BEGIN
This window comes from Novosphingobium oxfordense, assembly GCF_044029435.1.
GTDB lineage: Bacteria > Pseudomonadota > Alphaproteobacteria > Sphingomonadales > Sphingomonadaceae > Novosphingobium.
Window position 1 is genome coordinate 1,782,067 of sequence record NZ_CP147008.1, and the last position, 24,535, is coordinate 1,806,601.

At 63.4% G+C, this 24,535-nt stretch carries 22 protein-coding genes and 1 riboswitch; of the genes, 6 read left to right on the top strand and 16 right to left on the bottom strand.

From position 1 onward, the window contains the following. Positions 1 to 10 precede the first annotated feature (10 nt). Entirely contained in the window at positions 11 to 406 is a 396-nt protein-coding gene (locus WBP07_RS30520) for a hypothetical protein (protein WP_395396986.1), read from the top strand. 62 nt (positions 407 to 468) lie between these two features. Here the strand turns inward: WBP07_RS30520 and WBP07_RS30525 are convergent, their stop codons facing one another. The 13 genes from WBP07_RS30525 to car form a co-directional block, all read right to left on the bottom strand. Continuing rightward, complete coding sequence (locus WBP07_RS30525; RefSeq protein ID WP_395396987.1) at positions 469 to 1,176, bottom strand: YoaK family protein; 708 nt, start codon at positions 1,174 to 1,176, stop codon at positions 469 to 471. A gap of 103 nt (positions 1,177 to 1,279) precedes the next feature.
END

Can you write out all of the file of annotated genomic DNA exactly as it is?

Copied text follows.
This window comes from Novosphingobium oxfordense, assembly GCF_044029435.1.
GTDB lineage: Bacteria > Pseudomonadota > Alphaproteobacteria > Sphingomonadales > Sphingomonadaceae > Novosphingobium.
Window position 1 is genome coordinate 1,782,067 of sequence record NZ_CP147008.1, and the last position, 24,535, is coordinate 1,806,601.

At 63.4% G+C, this 24,535-nt stretch carries 22 protein-coding genes and 1 riboswitch; of the genes, 6 read left to right on the top strand and 16 right to left on the bottom strand.

From position 1 onward, the window contains the following. Positions 1 to 10 precede the first annotated feature (10 nt). Entirely contained in the window at positions 11 to 406 is a 396-nt protein-coding gene (locus WBP07_RS30520) for a hypothetical protein (protein WP_395396986.1), read from the top strand. 62 nt (positions 407 to 468) lie between these two features. Here the strand turns inward: WBP07_RS30520 and WBP07_RS30525 are convergent, their stop codons facing one another. The 13 genes from WBP07_RS30525 to car form a co-directional block, all read right to left on the bottom strand. Continuing rightward, complete coding sequence (locus WBP07_RS30525; RefSeq protein ID WP_395396987.1) at positions 469 to 1,176, bottom strand: YoaK family protein; 708 nt, start codon at positions 1,174 to 1,176, stop codon at positions 469 to 471. A gap of 103 nt (positions 1,177 to 1,279) precedes the next feature.